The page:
GREECE could be forced to sell up to €50bn (£44bn) in state-owned assets by European officials, as the nation tries to mend its battered finances.
European leaders want to push for measures to ensure the Greek government completes its promised €50bn privatisation drive, but believe a state asset sale programme could ultimately net it between €250bn and €300bn – almost all of Greece’s outstanding debt.
But there are fears over Greece’s resolve to carry out the privatisation plan – which EU officials see as the only way for the beleaguered country to avoid insolvency.
Yesterday the biggest opposition party in the country rejected Prime Minister George Papandreou’s bid to build support for €78bn of budget measures and asset sales – a key condition for extra European Union financial assistance.
Underlining public hostility to further austerity, Greece’s public sector union called another 24-hour strike for June.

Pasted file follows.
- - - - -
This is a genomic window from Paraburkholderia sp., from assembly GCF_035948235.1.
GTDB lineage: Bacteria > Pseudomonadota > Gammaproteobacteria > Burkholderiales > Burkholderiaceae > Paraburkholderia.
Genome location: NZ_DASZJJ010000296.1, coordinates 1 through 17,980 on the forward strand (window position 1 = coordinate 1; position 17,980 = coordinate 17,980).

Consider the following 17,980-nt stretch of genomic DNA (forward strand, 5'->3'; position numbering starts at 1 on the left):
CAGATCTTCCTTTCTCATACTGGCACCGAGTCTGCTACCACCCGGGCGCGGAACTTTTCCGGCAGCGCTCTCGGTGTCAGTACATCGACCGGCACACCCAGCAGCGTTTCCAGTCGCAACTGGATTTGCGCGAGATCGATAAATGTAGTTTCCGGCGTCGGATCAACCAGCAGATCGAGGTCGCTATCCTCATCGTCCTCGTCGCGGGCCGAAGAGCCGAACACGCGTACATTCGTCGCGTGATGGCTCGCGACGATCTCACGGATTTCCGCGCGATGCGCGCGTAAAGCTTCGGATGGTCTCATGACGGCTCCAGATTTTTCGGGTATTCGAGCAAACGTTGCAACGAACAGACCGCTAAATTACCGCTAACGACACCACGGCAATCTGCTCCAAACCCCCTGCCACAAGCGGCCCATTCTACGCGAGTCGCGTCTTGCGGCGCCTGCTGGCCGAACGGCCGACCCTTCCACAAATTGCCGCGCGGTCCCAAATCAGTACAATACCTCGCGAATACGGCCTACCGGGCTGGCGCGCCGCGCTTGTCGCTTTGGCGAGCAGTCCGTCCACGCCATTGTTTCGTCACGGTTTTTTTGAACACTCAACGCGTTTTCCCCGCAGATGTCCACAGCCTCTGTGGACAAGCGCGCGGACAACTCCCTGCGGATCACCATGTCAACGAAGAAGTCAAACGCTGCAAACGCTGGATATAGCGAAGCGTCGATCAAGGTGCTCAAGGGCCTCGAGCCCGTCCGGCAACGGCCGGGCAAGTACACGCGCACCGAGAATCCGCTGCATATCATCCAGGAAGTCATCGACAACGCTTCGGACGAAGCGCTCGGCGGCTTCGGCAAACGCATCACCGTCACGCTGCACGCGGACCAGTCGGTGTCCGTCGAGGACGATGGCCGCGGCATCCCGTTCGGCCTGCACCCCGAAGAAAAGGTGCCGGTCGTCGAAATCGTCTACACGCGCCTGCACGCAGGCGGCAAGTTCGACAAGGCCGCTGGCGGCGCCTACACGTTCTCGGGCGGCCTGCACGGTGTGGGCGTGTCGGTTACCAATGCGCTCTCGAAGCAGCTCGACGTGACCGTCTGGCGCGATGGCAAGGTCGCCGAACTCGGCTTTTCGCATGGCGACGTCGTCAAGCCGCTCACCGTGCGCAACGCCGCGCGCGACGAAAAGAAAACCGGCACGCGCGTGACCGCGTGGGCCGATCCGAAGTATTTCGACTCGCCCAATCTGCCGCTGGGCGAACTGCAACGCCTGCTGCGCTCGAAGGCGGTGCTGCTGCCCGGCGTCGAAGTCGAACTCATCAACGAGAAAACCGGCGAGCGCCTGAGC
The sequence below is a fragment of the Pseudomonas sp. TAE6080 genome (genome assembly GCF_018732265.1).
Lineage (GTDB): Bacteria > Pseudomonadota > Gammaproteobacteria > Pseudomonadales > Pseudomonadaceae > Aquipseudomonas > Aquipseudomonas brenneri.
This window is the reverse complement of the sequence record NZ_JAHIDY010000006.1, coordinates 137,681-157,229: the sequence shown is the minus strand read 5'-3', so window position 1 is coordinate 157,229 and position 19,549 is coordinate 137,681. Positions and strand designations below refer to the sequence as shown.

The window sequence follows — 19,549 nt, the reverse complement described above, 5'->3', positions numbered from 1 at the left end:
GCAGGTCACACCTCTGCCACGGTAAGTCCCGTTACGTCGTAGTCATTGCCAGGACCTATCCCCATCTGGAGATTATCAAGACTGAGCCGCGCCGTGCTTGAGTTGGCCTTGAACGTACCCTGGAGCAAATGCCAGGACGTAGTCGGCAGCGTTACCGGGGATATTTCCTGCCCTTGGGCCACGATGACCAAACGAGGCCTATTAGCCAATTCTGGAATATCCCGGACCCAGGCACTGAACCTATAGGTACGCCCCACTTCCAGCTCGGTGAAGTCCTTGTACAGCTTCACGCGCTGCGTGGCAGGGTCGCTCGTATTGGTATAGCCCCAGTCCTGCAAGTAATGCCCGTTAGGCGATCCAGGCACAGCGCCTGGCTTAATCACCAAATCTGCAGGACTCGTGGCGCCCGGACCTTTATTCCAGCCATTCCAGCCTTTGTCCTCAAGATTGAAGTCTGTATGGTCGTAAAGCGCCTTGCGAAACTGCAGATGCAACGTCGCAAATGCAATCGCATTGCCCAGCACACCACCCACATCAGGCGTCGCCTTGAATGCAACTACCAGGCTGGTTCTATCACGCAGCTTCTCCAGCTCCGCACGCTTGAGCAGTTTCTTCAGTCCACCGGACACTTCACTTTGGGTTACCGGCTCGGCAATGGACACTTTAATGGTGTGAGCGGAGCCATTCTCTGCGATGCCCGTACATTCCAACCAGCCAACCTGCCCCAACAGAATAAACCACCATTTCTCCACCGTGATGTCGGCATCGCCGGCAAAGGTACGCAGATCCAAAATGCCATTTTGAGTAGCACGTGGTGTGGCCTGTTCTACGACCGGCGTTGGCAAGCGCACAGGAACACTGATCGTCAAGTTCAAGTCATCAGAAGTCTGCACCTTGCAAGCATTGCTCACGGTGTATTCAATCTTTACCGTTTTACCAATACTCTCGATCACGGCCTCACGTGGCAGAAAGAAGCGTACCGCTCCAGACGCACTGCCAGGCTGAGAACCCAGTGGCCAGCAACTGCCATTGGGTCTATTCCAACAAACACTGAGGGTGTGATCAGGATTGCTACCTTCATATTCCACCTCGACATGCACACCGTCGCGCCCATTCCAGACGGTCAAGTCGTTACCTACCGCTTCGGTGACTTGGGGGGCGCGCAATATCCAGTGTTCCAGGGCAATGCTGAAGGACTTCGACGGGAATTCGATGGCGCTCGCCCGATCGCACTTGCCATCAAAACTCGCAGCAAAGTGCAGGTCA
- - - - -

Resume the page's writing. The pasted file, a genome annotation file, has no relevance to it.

One solution for officials could be to place the Greek asset sale in the hands of a specially formed independent international body, possibly led by the International Monetary Fund (IMF). Dutch finance minister Jan Kees de Jager said that Greece should set up a privatisation authority along the lines of the “Treuhand” agency that sold off state companies in the former East Germany after unification in 1990. “We could package their state companies into a fund, with independent advisers or IMF oversight,” he said, adding that state assets could be used as collateral for loans.
Delays in the state asset sell-off will jeopardise both payment of the rescue package’s next instalment, of €12bn due in June, as well as ongoing talks over a second bailout, of as much as €60bn. The European Central Bank has already made it clear that it is against a fresh restructuring of greek debt.
Moody’s became the latest agency yesterday to warn of a chain reaction of severe consequences for the 17-nation euro area if Greece were allowed to default next month, when it faces a €13.4bn funding crunch.
The political wrangling came as Vince Cable, business secretary, became the first UK politician to admit openly that Greece has no option but to restructure its €330bn of public debt.
“What they are going to have to do is to have a rescheduling of their debt and it can be done in a soft way or a hard way, and that’s what the current debate is about,” he said.